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in some calibers in some guns I wonder how much more effective a hollow point is over fmj or swc. not in ballistic gel but in real world street shootings, and not ones that are cherry picked to write a book.

here are some examples of what I'm thinking. compact .45acp (sub 4" bbl) 1911s, short bbl. big bores such as a C.A. Bulldog .44spl (or any other similar gun). of course all the various sub-calibers like .380acp and lower.

except for the sub-calibers this isn't a debate on would a hollow point be preferred in the larger calibers.... but in slow big rounds how much of a real world difference do they make?
 

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Hollow points are gravy, nice to have, but they're vastly overrated in so many folks' minds. Hollow points don't make up for bad hits.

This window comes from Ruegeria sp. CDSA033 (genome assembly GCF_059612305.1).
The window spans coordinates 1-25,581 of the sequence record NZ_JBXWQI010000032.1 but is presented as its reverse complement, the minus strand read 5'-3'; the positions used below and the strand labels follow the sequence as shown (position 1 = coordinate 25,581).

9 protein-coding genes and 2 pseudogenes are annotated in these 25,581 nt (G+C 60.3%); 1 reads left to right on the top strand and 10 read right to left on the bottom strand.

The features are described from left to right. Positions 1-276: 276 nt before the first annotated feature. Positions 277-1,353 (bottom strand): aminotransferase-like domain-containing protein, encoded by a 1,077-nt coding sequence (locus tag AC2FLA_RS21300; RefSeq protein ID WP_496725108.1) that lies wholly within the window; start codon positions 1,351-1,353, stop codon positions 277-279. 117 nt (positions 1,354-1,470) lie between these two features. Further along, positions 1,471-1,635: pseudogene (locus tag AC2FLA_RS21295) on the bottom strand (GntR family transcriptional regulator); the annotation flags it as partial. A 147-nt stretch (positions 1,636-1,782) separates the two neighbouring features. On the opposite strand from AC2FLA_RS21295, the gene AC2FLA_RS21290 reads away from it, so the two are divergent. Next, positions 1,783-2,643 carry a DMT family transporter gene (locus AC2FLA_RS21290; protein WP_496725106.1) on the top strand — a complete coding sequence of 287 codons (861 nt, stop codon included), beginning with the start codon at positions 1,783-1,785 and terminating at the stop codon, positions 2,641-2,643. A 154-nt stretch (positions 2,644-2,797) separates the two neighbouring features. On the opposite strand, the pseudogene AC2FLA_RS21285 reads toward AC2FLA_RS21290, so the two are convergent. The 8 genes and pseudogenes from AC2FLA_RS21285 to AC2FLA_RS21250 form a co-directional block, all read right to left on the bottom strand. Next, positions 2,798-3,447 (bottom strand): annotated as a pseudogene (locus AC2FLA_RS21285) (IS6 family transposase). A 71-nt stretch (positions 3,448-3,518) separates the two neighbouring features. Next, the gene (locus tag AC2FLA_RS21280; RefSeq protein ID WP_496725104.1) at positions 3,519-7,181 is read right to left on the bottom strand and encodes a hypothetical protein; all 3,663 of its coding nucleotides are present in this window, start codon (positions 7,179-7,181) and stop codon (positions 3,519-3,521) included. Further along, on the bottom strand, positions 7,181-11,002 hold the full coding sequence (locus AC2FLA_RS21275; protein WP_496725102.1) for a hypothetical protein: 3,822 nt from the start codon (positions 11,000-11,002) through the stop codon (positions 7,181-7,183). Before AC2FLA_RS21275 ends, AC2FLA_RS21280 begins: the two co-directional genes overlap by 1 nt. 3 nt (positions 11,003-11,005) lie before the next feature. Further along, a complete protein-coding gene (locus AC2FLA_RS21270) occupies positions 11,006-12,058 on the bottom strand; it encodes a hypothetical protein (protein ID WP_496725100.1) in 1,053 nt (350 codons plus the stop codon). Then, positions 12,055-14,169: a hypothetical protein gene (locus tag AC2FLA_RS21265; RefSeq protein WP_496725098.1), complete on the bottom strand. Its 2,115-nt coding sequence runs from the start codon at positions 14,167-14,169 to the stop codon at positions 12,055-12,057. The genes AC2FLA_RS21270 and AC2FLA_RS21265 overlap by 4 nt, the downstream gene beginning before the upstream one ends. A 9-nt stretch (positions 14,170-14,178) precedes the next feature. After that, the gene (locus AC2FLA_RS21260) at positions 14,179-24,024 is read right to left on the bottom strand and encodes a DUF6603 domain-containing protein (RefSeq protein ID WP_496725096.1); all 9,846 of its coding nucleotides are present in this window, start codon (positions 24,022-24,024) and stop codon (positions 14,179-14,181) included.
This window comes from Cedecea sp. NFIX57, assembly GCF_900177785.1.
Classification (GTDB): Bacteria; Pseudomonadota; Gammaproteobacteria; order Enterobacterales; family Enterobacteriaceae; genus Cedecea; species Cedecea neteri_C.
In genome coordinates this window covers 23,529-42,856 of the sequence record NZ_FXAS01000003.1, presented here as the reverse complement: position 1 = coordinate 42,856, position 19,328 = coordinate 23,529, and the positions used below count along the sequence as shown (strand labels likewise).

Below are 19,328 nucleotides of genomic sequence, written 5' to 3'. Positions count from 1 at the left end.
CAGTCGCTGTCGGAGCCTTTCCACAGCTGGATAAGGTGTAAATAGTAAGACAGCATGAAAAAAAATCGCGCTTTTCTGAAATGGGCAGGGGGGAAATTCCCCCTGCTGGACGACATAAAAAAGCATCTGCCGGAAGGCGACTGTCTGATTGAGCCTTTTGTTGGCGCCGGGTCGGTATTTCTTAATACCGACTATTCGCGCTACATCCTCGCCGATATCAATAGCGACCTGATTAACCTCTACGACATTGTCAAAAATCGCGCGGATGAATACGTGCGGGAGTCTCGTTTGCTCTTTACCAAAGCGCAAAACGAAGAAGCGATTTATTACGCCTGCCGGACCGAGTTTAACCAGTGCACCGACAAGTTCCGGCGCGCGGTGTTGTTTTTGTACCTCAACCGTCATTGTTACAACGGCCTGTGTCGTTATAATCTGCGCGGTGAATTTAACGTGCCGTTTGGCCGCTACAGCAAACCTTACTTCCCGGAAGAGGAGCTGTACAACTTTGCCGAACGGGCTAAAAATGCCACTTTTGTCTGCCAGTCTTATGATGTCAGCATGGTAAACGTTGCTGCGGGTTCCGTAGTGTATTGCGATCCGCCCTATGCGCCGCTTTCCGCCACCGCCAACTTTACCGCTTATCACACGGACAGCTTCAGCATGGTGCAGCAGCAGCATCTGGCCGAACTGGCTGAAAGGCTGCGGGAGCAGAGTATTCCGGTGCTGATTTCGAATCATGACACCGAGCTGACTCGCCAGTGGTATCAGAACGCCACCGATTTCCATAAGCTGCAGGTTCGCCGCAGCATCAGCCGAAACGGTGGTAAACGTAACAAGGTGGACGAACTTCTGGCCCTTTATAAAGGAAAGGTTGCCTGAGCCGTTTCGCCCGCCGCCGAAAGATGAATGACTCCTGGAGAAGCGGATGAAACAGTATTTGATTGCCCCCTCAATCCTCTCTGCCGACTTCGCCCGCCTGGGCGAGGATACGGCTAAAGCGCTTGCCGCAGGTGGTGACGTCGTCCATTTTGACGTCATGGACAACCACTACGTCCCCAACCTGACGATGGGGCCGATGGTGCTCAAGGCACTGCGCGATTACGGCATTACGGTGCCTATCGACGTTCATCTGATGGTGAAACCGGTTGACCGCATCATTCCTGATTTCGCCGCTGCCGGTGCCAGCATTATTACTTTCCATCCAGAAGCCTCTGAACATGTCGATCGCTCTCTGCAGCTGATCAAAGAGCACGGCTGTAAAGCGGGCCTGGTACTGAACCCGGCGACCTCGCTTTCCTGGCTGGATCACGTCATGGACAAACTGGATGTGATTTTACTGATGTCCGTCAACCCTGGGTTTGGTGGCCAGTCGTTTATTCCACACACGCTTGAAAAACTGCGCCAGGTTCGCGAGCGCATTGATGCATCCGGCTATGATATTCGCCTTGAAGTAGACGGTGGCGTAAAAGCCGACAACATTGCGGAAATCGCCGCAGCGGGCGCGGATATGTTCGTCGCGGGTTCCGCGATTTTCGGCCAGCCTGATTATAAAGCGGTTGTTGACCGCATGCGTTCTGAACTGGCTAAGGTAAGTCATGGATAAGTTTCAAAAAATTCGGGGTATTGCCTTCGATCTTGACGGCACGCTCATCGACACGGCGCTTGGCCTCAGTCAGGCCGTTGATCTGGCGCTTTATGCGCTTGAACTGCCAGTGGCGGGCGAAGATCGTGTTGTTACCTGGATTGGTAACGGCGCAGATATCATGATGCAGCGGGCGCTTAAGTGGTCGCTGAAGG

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Well according to the FBI 9mm load a ball round of .45 is perfectly fine but may pen too far. Take that however you will
 

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No amount of tech will compensate for a bad hit. Even a mediocre round will USUALLY give decent results from a good hit. That's life in the big city. Go with what makes you feel comfortable and safe.
 

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What is the point to HP? To make the bullet expand so it stops within the body, achieving two goals; avoiding over-penetration which could endanger others, and thus transferring all of its energy to the body, creating a better shock effect. The side effect is also good, where the energy transfer and bullet expansion create more damaging wounds, possibly resulting in quicker stops with fewer shots.